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News in Brief

Relational Poverty Network Launch Inspires More Collaborative Thinking Between Economic Classes and Disciplines

Oct 10, 2014

Hundreds of UW students and faculty joined visionaries from universities and organizations around the globe this morning to launch the Relational Poverty Network (RPN) co-founded by the new director of our Honors program, Dr. Victoria Lawson, and her colleague in the Geography department, Dr. Sarah Elwood, as a broad experiment bringing sciences and humanities together to build alternative understandings of impoverishment and forge social alliances to address poverty and inequality.

Sarah Elwood and Vicky Ellison at RPN 2014

In their introductory remarks, Lawson and Elwood explained the RPNs “epistemologically open” model – a chord that resonates with University Honors students whose interdisciplinary approach to problem solving already supports the work of the RPN on many levels. Dr. Elwood summed up the work of RPN as a sort of “conceptual pluralism” able to recognize contributions from all fields towards the understanding and actions needed to address the underlying causes of poverty.

The plenary speakers were riveting. Frances Fox Piven, professor of political science and sociology at The Graduate Center, City University of New York, and author of (most recently) Challenging Authority: How Ordinary People Change America preceded Timothy Harris, founder of Real Change. The two made differently compelling cases for the need to organize across class lines and disciplines to beat back the most damaging systems to human safety and dignity.

Frances Fox Piven at RPN 2014

Piven’s address was rife with ominous examples of how our society is comprised of “dense, crystalized social relations that we call institutions” that prey upon the poor largely without consequence. She noted, however, that poverty amidst plenty offers opportunity to build powerful alliances and cited Neo-liberalism as a gentrifying force that can still be opposed. “I never heard the words ‘relational poverty’ until I began talking to Vicky and Sarah,” she laughed. “Then I discovered that I have been working on relational poverty for my entire life.”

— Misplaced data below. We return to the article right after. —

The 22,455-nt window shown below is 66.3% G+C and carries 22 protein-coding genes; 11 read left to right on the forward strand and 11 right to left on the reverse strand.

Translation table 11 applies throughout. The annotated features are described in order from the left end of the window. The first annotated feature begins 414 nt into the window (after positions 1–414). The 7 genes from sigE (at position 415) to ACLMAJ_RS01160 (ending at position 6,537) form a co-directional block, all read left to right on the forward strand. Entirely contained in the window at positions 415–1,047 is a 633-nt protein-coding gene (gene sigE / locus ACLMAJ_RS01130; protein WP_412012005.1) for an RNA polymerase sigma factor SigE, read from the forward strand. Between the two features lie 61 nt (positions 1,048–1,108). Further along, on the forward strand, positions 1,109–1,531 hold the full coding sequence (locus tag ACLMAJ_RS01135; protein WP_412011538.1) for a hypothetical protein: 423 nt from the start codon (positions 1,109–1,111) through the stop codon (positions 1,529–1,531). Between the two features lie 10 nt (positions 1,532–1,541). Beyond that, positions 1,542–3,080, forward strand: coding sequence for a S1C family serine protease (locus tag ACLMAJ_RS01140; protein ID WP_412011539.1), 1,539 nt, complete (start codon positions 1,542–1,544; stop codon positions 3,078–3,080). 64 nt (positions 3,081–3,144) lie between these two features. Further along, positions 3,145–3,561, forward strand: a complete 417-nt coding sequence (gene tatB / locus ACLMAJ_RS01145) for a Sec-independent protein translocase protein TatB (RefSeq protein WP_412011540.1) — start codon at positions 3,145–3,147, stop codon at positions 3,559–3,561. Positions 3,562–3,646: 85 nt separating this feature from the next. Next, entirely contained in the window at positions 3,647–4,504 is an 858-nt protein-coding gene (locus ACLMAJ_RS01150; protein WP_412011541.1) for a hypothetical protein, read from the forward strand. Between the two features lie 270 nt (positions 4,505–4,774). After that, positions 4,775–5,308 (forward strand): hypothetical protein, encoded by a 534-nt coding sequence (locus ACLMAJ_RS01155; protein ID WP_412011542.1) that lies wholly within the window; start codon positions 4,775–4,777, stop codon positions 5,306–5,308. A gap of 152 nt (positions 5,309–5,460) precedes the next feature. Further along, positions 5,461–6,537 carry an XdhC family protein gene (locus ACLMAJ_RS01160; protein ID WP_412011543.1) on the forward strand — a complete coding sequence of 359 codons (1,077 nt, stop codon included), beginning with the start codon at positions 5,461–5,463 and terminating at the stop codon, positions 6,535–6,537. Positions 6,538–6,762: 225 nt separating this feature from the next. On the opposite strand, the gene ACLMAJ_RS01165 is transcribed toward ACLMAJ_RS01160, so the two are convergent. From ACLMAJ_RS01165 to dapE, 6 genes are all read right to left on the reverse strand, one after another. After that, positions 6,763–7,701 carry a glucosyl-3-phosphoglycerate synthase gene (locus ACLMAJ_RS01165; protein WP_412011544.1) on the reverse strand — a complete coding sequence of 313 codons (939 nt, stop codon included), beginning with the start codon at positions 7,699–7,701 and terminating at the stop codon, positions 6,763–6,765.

RPN co-director Sarah Elwood touched on the “cherished narratives” about poverty in the world’s richest countries, where marginalized populations are stigmatized and dehumanized to perpetuate exploitative practices and norms.

Tim Harris, founder and director of Real Change, supported that claim in his own remarks. Harris told the story of how he came to notice and care about the homeless population before founding the independent paper principally written and distributed by people from the streets.

Tim Harris at RPN 2014

Harris went on to describe run-ins with political and economic cohorts driving policy to punish the poor for being poor, especially in Seattle. Homeless populations, as Harris explained, are considered an obstacle to attracting “the kind of bright shiny people that a bright shiny city deserves.” Harris described brain mapping studies that prove how people respond to images of humans living in poverty with parts of the brain that are “not even linked to the parts that light up when we think of humans.”

Harris equates this cognitive dissonance to how we are able to observe poverty all around us without feeling compassion or outrage. “Once you define someone as less than human, you can do basically anything to them.”

The conference continues throughout the day and more information can be found here: http://depts.washington.edu/relpov/annual-meetings/2014-2/